Future’s so bright (and energy efficient) at TAHS

By Per Peterson

Tracy Area Public Schools’ Capital Outlay budget for FY18 totaling $718,844.45 — which includes retrofitting the entire high school with new, energy-efficient lighting — was unanimously approved by the District No. 2904 School Board at Monday evening’s meeting.
Tracy Area High School Supt. Chad Anderson presented the 2016-17 capital outlay budget at Monday night’s District #2904 school board meeting. The total of all the requests is down from the original proposal of $761,961.95 presented last month.
Remaining revenues that are used to pay for things like salaries and other expenditures such as busing, electricity and heat, add up to $655,387.55.
The largest expenditure of the budget, which to some extent, covers both schools, is $103,350 for the installation of LED lights at the high school.
The school district accepted a bid of $142,200 from G&R Electric, which informed the board that the estimated rebate from Xcel Energy will be $38,850. Also, the estimated payback from energy savings would be just over five-and-a-half years.
“After six years, everything we spend on lighting will be a savings from what we have spent in the past,” said Anderson.
Anderson said due diligence on the lighting included determining what type of lights are to be installed: 4K (Kelvin) or 5K bulbs. Students and teachers were surveyed about which lights they preferred — about half liked the 4K and about half preferred the 5K (the higher the Kelvin value the more the lights depict natural light). Anderson said the building and grounds committee felt the district should go with the 5K lights. He asked the finance committee if the whole school or part of the high school and part of the elementary school should be retrofitted with LED lighting and the committee felt just the entire high school should be done at this time because the payback will come sooner since fewer panels would be used at the high school.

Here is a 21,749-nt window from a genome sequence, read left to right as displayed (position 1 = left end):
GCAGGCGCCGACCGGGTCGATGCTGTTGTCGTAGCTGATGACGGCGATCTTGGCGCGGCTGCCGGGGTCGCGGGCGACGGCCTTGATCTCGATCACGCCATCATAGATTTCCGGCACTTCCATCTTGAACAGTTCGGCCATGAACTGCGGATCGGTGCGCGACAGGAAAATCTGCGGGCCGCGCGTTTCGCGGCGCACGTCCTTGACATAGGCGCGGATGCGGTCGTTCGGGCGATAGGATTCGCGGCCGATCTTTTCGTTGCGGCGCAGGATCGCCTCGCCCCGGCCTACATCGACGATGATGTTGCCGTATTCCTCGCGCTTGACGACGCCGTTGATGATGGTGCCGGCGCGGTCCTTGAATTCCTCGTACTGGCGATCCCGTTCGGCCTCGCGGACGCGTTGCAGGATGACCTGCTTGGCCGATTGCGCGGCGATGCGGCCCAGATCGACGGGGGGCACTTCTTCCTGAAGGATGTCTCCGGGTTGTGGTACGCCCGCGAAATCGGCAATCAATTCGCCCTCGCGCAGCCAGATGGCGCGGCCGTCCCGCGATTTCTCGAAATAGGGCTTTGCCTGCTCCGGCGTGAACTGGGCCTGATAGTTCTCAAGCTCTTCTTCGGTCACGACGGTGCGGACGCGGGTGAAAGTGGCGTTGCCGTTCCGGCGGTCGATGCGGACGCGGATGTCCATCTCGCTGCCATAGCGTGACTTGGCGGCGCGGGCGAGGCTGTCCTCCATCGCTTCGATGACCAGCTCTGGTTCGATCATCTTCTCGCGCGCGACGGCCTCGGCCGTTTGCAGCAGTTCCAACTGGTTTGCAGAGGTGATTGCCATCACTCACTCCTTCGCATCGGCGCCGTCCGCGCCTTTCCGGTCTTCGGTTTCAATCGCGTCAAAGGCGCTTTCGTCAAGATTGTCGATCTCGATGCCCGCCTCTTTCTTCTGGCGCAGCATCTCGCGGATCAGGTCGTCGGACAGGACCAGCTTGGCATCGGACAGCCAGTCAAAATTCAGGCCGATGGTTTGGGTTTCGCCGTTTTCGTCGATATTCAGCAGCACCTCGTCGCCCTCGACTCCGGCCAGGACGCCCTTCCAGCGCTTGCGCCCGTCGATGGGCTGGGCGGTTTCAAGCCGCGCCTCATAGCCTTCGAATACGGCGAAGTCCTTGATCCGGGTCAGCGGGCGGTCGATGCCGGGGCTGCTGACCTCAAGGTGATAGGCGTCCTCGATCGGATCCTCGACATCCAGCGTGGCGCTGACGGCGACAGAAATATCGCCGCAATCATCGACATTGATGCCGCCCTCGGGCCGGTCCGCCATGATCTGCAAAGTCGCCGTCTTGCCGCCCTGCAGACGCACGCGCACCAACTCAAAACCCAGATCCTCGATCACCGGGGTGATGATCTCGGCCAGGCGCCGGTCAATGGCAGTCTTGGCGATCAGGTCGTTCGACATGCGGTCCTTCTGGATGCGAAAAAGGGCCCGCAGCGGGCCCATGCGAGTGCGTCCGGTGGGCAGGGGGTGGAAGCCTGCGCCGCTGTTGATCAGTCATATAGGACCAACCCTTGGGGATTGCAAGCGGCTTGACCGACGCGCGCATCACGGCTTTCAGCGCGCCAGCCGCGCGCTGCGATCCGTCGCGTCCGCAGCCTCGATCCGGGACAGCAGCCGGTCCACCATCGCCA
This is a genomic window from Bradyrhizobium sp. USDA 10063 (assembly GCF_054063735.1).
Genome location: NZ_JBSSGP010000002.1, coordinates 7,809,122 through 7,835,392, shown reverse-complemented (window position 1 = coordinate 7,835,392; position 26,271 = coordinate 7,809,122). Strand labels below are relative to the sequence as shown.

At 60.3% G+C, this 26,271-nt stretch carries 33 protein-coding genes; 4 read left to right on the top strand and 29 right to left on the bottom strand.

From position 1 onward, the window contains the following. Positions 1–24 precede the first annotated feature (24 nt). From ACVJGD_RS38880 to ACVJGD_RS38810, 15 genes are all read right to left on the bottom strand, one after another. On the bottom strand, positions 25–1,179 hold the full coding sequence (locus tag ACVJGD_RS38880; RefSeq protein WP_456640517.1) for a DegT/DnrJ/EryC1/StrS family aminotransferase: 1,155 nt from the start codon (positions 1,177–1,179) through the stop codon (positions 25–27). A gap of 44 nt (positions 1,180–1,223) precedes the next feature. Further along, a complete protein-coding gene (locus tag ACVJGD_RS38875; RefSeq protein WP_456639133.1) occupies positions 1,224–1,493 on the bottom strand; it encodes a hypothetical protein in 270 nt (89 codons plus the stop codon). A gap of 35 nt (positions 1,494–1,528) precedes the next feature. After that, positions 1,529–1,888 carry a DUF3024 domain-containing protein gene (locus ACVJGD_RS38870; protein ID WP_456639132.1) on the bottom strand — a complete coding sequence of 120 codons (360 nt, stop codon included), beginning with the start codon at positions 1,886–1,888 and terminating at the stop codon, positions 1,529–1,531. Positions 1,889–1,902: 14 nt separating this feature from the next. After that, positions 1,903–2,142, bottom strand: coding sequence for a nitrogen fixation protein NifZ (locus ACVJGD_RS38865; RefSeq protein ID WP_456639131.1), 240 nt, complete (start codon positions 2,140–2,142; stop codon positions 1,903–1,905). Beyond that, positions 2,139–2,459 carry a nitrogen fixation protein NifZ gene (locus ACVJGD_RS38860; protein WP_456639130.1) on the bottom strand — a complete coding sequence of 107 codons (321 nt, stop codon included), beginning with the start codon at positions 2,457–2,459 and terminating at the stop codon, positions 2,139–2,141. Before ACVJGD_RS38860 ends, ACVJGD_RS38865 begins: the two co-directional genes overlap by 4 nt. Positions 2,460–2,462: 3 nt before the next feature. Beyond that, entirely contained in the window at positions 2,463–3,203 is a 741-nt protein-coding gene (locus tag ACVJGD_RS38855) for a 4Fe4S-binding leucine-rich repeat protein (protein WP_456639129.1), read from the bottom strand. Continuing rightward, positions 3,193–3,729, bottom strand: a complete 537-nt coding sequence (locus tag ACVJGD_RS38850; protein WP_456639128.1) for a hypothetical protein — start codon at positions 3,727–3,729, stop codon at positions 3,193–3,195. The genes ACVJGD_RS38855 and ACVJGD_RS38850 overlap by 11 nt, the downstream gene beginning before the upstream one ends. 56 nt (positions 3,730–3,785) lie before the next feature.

“It isn’t that the lights are bad at the high school, but we’re looking at the opportunity to take advantage of energy savings and to talk advantage of the rebates,” Anderson said.
Anderson said those rebates are greater now than they were three years ago when the project was first talked about.
“We’re at the point now where it’s a pretty good deal,” he said.
Brad Stoneberg, representing G&R Electric, said the school is looking at a 10-year warranty on the lighting panels. The warranty on the four-foot lamps is eight years. John Hannasch with Northwest Lighting said the rebates are at the strongest point, with prices holding steady. Xcel has not guaranteed any rebates for next year, but said if the district is happy with the new bulbs, it could buy them before the end of the year for the elementary school and still qualify for those rebates.
“The warranty’s the biggest thing,” Hannasch told the board. “You guys aren’t using very many hours, but the thing is if you have a five-year warranty and after the sixth year (the bulbs) starting popping, then we got problems. We want to make sure you’re  covered all the way through your payback period.”
Hannasch said with the four-foot LEDs, the school can get rid of the ballast altogether. The district will not have to purchase ballasts because the new bulbs will be direct voltage.
“Basically you should have no maintenance for the next eight years,” he said.
The only indoor lights that will not be replaced is in the gymnasium.
“Not that it couldn’t be done; we just felt that wouldn’t be a good use of our dollars,” Anderson said.
“There are lamps available for (the gym), but they’re a lot more money than your standard lamp,” Stoneberg said.
The project does not indue exterior lights.

For more on this article, see this week’s Headlight-Herald.